In English, many things are named after a particular country – but have you ever wondered what those things are called in those countries?
- I had hayseed in my hair, and I think Rock had a little in his hair, too.
2EEUU argot→ yokel
- This confederation of hayseeds took control of North Dakota after World War I.
- The Savage family consists of a bunch of stubborn hayseeds that get real angry when crossed.
- TV has yet to yield a Canadian urban aesthetic that broadly appeals to all us former hayseeds who are drawn to urban hubs.
- Think of us as straw-sucking hayseeds who don't have a clue.
- There is some sort of derision of the farming community as a bunch of hayseeds.
- This was once the home of every hayseed with a goofy hat, a guitar, and a dream.
- By the final issue I liked it, but the first issue was really hayseed and really backwards.
- Mary's father was a violent hayseed.
- He managed to raise my ire by repeatedly referring to the Tennessean as some sort of shoeless hayseed.
- No matter how good he is at playing a hayseed, he should start getting a little nervous about being typecast.
- Just because he made his millions hunting for Texas crude hardly means he's a hayseed.
- They're just as cute as the others, but in a hayseed way.
- That Turturro can be convincing both as a Russian chess master and a Mississippi hayseed is a testament to his versatility as a performer.
- She lays on the hayseed vernacular awfully thick, both in her dialogue and her narration.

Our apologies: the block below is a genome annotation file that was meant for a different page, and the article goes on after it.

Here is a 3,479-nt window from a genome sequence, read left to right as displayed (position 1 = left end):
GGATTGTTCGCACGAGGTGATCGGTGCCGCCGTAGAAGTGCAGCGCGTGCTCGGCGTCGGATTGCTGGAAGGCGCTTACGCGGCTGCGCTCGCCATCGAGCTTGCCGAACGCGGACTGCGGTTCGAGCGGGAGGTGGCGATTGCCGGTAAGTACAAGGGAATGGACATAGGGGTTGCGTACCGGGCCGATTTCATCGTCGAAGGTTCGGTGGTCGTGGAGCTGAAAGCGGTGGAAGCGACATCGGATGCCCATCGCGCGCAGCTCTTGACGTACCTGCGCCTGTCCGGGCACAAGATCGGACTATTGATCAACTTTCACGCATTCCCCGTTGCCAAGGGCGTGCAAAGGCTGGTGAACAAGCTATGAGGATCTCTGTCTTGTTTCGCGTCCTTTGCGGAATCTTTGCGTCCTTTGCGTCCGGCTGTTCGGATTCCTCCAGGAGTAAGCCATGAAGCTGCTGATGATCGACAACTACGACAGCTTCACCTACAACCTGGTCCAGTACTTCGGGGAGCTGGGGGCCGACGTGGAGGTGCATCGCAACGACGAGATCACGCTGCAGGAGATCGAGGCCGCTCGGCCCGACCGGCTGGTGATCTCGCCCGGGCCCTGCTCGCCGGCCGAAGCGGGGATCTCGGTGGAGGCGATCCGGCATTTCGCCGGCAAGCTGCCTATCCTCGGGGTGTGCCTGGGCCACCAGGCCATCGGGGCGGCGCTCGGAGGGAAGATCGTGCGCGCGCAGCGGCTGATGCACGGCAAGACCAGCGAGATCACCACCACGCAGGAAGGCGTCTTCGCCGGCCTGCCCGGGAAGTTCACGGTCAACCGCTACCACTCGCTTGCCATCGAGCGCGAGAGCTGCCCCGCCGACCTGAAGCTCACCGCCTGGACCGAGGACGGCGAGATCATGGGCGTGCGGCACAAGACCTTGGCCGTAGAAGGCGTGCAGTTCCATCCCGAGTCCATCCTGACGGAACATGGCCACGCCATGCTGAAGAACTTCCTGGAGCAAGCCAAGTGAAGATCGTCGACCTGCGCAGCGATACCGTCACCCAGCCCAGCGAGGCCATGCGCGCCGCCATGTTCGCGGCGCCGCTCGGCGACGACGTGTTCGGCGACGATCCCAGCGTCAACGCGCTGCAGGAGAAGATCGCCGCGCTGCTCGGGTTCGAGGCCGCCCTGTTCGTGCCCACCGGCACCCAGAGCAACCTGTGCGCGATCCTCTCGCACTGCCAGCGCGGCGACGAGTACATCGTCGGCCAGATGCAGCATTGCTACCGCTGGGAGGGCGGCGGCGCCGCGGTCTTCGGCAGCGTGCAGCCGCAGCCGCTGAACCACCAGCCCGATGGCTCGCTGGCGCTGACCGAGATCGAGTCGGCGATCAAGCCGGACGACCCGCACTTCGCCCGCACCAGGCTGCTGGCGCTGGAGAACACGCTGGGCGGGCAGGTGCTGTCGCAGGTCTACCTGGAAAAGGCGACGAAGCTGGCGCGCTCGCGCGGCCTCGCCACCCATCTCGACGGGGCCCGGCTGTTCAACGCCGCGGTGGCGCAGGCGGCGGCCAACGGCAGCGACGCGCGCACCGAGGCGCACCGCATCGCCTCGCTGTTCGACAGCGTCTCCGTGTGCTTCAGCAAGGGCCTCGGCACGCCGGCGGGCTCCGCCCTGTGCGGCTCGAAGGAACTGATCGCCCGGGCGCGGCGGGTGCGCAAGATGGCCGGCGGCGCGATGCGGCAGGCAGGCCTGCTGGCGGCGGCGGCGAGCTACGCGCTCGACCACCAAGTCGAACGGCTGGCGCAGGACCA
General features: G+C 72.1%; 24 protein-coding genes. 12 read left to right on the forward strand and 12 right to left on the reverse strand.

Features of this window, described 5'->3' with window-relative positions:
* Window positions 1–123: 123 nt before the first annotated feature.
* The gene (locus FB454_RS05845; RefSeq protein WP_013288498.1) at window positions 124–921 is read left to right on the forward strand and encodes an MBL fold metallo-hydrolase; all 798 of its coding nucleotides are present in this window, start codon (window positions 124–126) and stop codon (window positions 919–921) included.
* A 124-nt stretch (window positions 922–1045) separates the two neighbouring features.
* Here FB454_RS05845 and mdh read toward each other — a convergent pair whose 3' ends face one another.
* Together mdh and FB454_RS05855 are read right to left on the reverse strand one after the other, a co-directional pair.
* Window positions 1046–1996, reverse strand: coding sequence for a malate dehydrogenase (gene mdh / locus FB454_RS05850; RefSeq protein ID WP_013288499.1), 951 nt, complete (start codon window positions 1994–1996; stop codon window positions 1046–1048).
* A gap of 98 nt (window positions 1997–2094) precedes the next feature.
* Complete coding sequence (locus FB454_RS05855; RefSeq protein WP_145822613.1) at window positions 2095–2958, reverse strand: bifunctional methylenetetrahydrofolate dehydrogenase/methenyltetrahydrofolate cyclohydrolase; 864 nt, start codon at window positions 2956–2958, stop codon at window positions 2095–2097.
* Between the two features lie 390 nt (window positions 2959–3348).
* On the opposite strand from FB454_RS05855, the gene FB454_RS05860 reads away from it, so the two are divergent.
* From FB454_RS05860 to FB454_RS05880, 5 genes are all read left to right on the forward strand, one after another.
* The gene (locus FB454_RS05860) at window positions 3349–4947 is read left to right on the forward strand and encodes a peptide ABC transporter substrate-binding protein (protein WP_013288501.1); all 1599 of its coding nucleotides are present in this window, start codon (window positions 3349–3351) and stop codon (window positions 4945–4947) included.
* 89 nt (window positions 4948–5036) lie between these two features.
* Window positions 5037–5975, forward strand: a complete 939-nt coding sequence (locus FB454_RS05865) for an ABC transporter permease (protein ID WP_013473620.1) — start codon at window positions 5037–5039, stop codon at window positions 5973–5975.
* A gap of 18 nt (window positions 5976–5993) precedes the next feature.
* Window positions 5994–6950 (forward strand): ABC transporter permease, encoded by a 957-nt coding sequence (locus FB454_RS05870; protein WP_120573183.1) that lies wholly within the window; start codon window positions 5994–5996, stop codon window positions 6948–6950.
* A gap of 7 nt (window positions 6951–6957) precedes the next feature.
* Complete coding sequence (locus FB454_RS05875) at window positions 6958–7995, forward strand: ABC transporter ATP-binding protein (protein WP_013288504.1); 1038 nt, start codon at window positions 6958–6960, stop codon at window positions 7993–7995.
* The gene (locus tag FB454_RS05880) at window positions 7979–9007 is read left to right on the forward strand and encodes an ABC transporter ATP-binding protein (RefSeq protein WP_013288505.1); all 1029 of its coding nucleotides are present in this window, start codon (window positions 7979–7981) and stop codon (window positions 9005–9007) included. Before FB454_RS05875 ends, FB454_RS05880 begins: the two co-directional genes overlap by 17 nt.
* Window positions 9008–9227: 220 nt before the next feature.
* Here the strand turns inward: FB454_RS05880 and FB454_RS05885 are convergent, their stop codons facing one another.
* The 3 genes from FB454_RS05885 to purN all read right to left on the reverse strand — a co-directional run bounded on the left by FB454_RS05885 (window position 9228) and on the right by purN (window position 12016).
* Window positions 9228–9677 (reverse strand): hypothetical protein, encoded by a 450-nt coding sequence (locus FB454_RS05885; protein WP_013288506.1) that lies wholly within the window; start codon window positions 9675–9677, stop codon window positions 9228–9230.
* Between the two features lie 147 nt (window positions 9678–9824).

- Health advisers marveled that hayseeds could be so ignorant.
- It is tempting to ridicule these creationists, dismissing them as hayseeds and not giving them a second thought.
- I generally loathe modern country, which is simply bland pop-oriented music with a hayseed singing.
- The movie opens with childhood friends Rafe and Danny pretending to be pilots, to the dismay of Danny's hayseed father.
- On the surface, this is the story of a charming hayseed President who goes with his gut feeling.
- Daniel decides, on the spur of the moment, to marry a daffy little blonde hayseed named Bonnie Dee Peacock.
English has borrowed many of the following foreign expressions of parting, so you’ve probably encountered some of these ways to say goodbye in other languages.
Many words formed by the addition of the suffix –ster are now obsolete - which ones are due a resurgence?
As their breed names often attest, dogs are a truly international bunch. Let’s take a look at 12 different dog breed names and their backstories.